|The first excerpt represents the past or something you must release, and is drawn from The Turn of the Screw by Henry James:
in the ebbing actual, an extraordinarily sweet sadness.
On reaching the house I had never so much as looked for the boy;
I had simply gone straight to my room to change what I was wearing
and to take in, at a glance, much material testimony to Flora's rupture.
Her little belongings had all been removed. When later,
by the schoolroom fire, I was served with tea by the usual maid,
I indulged, on the article of my other pupil, in no inquiry whatever.
He had his freedom now--he might have it to the end! Well, he did
have it; and it consisted--in part at least--of his coming
in at about eight o'clock and sitting down with me in silence.
On the removal of the tea things I had blown out the candles
|The second excerpt represents the present or the deciding factor of the moment, and is drawn from Catherine de Medici by Honore de Balzac:
"The queen is very good," said Christophe, whose terrible sufferings
had developed an extraordinary lucidity in his mind, and who, after
enduring such unspeakable sufferings, was determined not to compromise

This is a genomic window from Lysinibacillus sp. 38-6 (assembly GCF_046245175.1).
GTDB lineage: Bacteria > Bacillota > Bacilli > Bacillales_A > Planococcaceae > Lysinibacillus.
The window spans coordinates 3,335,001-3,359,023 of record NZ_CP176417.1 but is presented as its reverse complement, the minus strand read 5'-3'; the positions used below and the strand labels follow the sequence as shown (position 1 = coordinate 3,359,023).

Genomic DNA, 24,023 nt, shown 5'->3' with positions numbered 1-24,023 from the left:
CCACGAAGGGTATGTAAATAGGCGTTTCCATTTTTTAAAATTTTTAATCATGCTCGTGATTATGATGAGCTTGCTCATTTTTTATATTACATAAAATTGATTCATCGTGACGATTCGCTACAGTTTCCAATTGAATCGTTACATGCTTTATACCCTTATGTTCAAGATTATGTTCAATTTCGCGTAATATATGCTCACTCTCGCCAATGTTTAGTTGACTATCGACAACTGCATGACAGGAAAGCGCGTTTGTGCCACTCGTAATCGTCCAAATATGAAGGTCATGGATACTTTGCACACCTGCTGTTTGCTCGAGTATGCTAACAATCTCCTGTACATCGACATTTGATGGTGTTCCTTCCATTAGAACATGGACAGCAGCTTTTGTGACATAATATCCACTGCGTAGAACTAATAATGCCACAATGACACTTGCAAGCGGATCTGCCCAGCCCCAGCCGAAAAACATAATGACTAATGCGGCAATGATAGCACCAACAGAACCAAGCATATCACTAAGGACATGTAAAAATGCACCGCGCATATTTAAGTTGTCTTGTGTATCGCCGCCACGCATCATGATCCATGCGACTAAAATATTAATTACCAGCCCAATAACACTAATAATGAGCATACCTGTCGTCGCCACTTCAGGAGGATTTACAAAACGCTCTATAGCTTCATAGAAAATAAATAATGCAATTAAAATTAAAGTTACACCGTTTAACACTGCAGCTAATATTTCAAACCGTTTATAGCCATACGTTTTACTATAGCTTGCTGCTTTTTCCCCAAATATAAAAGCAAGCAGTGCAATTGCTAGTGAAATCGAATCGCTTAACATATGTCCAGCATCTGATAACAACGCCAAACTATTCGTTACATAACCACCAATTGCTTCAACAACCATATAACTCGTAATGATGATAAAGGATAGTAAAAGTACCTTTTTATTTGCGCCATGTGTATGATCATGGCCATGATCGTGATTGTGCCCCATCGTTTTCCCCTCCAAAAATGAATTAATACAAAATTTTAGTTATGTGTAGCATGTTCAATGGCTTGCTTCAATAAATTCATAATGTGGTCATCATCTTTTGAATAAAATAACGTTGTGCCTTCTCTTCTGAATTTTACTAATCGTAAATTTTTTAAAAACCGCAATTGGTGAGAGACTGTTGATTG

the results of his devotion. "But she might have spared me much agony
be telling my persecutors herself the secrets that I know nothing
about, instead of urging them on."
Hearing that reply, the doctor took his cap and cloak and left
Christophe, rightly judging that he could worm nothing out of a man of
that stamp. The jailer of Blois now ordered the poor lad to be carried
away on a stretcher by four men, who took him to the prison in the
town, where Christophe immediately fell into the deep sleep which,
|The third excerpt represents the future or something you must embrace, and is drawn from Father Goriot by Honore de Balzac:
turned to Eugene; there were tears in her eyes as she flung her
arms about his neck, and drew him towards her in a frenzy of
"And I owe this happiness to you--to THEE" (she whispered the
more intimate word in his ear); "but Therese is in my dressing-
room, let us be prudent.--This happiness--yes, for I may call it
so, when it comes to me through YOU--is surely more than a
triumph for self-love? No one has been willing to introduce me
into that set. Perhaps just now I may seem to you to be
frivolous, petty, shallow, like a Parisienne, but remember, my
friend, that I am ready to give up all for you; and that if I